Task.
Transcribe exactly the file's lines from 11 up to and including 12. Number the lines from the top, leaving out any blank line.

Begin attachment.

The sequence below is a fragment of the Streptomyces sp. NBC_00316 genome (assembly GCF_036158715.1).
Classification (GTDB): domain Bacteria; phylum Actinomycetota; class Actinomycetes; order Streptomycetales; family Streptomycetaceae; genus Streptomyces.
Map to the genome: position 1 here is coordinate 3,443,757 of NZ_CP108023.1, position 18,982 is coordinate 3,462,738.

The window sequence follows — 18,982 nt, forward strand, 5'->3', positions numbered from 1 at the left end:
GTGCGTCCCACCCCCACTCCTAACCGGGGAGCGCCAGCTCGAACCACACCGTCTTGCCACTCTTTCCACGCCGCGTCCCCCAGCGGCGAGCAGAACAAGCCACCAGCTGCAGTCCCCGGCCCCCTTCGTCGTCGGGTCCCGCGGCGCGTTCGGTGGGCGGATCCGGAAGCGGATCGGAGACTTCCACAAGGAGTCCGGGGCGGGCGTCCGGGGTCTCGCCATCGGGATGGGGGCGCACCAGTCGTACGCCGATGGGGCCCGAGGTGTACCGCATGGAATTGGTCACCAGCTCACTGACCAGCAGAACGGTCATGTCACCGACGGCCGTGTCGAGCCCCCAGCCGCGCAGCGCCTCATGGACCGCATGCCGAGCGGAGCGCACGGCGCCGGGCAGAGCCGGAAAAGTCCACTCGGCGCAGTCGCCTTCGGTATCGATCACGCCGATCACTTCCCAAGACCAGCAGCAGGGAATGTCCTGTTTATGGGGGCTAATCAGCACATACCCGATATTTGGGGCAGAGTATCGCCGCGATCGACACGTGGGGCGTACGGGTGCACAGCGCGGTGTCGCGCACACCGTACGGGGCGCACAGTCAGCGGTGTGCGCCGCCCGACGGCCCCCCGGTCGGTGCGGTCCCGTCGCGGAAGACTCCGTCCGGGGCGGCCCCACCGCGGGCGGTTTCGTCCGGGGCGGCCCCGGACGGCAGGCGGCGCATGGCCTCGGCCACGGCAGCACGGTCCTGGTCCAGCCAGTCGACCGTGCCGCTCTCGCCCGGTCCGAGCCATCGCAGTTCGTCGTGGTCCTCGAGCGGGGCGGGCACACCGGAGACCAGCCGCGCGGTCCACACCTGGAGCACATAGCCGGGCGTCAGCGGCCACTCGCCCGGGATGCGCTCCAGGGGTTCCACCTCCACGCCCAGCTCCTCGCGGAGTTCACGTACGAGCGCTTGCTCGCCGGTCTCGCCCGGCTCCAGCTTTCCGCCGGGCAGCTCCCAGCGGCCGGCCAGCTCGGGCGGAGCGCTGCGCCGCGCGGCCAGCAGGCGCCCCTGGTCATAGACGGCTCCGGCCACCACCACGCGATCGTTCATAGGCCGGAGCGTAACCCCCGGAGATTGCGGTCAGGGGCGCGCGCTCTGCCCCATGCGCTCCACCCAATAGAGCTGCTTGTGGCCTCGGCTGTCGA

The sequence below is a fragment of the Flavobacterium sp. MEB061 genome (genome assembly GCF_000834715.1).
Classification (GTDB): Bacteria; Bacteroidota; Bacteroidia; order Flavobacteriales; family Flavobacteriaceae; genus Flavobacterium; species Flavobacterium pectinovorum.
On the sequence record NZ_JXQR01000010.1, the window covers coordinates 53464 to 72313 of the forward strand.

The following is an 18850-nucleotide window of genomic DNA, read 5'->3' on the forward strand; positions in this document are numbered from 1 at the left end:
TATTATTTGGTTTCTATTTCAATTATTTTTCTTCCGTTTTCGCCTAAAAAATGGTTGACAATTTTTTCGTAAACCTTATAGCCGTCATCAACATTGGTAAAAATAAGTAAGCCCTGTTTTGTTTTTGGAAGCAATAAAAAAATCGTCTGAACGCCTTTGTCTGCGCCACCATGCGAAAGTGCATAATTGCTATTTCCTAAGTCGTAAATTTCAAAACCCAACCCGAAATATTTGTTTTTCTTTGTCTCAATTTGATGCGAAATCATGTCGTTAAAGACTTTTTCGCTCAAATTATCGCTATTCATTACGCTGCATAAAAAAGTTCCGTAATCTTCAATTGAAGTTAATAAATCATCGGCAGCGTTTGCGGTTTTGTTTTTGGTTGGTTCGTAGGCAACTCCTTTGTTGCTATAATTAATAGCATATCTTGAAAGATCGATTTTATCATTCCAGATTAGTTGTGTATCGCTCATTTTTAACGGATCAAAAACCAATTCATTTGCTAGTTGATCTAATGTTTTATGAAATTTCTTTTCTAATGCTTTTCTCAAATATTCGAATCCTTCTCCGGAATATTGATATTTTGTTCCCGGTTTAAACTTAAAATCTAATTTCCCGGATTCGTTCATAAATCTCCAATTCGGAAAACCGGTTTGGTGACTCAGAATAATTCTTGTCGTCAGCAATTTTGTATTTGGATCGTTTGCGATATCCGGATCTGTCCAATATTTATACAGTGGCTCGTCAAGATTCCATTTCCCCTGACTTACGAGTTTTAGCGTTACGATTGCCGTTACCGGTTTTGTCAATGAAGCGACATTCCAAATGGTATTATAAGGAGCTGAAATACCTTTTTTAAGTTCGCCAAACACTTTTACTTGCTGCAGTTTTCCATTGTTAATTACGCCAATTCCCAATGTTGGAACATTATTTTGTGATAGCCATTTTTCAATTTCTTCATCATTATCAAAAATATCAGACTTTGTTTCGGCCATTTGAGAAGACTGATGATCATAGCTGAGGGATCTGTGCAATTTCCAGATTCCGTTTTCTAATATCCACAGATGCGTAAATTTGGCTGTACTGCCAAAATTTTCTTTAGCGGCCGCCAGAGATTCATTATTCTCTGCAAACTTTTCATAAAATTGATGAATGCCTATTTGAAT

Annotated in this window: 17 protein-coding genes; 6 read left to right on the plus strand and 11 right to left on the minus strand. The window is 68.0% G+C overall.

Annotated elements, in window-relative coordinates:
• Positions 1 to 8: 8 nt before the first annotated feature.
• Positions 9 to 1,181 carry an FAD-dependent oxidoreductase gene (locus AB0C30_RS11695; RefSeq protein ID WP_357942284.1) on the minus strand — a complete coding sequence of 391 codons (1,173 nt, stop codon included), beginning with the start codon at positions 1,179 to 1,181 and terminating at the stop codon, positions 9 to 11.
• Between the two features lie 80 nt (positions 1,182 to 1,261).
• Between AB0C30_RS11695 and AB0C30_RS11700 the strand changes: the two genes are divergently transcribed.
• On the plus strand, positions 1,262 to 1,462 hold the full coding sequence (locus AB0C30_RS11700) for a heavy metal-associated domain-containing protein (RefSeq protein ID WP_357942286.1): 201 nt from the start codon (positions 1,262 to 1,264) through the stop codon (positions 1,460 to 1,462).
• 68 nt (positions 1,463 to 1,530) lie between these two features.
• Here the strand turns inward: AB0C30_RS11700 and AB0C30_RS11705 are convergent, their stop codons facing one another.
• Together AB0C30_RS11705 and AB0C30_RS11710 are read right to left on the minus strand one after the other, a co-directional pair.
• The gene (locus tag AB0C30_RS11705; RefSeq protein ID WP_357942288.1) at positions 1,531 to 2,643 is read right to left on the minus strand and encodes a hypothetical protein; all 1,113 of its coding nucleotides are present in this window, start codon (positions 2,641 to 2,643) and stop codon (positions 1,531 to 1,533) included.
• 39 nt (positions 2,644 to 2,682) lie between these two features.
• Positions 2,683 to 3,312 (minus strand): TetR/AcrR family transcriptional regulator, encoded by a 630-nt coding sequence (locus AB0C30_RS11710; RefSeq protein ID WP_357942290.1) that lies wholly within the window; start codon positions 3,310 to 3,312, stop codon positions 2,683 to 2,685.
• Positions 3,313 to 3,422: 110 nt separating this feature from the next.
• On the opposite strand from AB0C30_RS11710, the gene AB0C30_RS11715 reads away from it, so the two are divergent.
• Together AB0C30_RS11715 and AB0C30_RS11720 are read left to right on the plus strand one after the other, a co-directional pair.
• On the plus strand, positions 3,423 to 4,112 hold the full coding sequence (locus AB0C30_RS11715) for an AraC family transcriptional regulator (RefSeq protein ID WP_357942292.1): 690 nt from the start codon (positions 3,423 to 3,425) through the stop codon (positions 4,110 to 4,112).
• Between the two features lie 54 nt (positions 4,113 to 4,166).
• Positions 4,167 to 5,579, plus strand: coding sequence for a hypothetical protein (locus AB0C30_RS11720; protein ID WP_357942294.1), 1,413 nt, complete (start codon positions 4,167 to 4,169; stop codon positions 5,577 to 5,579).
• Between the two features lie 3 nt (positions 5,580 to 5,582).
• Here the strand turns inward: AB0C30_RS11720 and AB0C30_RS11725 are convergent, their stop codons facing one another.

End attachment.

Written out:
Annotated in this window: 17 protein-coding genes; 6 read left to right on the plus strand and 11 right to left on the minus strand. The window is 68.0% G+C overall.

Annotated elements, in window-relative coordinates: